Soybean after Soybean

April 29, 2009
ICM News

By Palle Pedersen, Department of Agronomy

A few people have called me this week regarding planting soybean after soybean. All cases were from southeast Iowa where many river bottoms were flooded for an extended period of time last year and growers were forced to plant soybean even though their plan was to plant corn. To get back into their field rotations this year soybean would need to be planted after soybean. Is that a problem?

No, it is not. Planting soybean continuously year after year is something that should be avoided, but having the second year for the reason stated is OK for a short term decision. I have conducted rotation work with corn and soybean since 2003 here in Iowa. I am doing the work here in Ames and then also at the ISU Northwest Research Farm near Calumet. On average, if I compare second year soybean versus soybean rotated annually with corn, I do not see a yield difference between the two rotations.

A few things need to be considered when planting soybean after soybean.

• First, review your soil tests and phosphorus (P) and potassium (K) fertilizer applications to make certain you have rates adequate for the change in rotation. This is especially important for K as soybean grain harvest typically removes more K than corn grain harvest. If you are uncertain as to the need for either nutrient application, soil sample your fields to determine soil P and K test levels and to check soil pH.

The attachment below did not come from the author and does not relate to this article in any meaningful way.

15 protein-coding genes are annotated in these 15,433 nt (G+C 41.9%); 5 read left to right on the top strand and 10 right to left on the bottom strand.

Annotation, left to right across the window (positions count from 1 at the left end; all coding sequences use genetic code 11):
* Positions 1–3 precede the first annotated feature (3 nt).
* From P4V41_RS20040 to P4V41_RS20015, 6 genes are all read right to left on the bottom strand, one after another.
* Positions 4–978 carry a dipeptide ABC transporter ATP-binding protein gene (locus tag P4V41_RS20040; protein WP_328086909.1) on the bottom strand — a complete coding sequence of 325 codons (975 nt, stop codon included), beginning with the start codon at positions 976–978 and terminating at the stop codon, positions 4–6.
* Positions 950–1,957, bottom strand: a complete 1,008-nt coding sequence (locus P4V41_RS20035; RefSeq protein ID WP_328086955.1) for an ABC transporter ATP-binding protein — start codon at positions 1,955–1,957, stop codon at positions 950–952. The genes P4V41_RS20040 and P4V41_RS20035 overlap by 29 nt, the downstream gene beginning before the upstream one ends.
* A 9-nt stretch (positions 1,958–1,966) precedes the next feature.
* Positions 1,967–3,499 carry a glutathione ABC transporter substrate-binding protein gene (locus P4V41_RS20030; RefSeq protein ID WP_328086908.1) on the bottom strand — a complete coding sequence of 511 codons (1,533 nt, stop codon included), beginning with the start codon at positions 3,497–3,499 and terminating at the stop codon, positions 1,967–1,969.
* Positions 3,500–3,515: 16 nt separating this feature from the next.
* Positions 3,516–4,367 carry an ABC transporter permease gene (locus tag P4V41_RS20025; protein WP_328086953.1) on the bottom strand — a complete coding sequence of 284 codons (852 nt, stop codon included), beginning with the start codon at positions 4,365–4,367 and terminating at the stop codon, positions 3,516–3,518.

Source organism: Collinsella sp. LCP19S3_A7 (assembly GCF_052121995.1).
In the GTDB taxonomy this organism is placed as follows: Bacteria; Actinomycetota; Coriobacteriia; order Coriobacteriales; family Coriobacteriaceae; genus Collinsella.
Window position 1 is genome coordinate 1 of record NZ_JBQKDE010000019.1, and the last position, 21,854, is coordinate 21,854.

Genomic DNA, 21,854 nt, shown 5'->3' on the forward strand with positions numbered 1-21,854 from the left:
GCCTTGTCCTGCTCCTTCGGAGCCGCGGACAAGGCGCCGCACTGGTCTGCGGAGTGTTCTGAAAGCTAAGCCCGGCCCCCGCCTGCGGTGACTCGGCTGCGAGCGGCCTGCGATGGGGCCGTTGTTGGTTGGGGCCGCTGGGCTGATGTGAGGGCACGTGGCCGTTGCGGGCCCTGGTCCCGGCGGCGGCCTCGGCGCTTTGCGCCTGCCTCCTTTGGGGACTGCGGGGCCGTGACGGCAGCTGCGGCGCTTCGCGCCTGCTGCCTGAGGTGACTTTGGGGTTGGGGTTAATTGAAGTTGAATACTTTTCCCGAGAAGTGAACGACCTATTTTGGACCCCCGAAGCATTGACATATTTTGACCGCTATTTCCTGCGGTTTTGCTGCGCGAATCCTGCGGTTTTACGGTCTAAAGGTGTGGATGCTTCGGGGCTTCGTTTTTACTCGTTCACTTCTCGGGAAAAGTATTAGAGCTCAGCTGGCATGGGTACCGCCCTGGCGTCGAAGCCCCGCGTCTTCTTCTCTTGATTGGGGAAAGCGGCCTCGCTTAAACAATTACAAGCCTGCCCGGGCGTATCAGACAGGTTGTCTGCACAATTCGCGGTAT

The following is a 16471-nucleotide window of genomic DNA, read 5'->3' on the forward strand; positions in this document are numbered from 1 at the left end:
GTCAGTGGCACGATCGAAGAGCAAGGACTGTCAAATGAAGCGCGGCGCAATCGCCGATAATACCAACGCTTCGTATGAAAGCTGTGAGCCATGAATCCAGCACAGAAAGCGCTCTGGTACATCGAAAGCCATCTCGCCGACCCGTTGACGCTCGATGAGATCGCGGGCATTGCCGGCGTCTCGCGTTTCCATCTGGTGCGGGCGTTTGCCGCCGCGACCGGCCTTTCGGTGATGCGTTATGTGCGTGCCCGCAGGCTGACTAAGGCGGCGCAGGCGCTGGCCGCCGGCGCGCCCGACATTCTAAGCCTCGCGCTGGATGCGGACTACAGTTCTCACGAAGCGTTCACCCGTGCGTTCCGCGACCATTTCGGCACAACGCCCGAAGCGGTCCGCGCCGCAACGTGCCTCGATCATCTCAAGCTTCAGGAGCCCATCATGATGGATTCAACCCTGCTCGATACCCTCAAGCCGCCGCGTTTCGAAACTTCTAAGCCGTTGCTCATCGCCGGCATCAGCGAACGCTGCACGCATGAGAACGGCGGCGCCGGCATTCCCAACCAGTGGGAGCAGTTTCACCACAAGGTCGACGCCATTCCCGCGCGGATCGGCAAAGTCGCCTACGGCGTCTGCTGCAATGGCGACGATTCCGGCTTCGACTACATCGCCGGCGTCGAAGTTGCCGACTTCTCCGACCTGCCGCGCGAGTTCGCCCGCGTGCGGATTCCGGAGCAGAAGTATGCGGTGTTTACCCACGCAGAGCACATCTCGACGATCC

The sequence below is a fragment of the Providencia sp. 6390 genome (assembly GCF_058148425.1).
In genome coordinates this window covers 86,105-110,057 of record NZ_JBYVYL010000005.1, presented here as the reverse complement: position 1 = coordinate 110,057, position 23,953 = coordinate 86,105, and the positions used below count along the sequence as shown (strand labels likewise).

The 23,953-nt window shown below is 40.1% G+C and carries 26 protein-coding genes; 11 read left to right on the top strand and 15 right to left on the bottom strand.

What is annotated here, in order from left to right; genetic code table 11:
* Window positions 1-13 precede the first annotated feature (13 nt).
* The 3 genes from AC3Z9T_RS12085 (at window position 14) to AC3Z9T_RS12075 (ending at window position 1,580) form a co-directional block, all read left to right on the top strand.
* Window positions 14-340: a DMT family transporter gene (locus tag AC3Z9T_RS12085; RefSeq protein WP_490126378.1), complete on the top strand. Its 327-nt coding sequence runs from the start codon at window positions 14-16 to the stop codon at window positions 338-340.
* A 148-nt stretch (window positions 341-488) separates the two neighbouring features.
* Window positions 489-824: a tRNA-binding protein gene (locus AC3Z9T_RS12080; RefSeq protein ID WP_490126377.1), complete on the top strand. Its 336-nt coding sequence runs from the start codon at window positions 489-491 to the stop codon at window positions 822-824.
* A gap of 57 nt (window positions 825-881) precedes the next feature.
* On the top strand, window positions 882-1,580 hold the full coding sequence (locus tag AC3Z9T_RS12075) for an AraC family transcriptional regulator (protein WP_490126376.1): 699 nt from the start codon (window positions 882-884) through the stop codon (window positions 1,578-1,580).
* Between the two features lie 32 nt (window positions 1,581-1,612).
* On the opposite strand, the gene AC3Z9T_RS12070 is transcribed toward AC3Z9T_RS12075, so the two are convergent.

• Second, were there any particular problems with diseases in that field last year? If so, be sure to make the necessary adjustment this year when selecting varieties. And, if there were problems with seedling diseases then use a fungicide seed treatment.

I have not measured in my research any differential response to tillage in second year soybean. Therefore, if you use no-tillage on your farm then you can plant soybeans without tillage this year as well.

Palle Pedersen is an assistant professor of agronomy with research and extension responsibilities in soybean production. Pedersen can be reached at or by calling (515) 294-9905.


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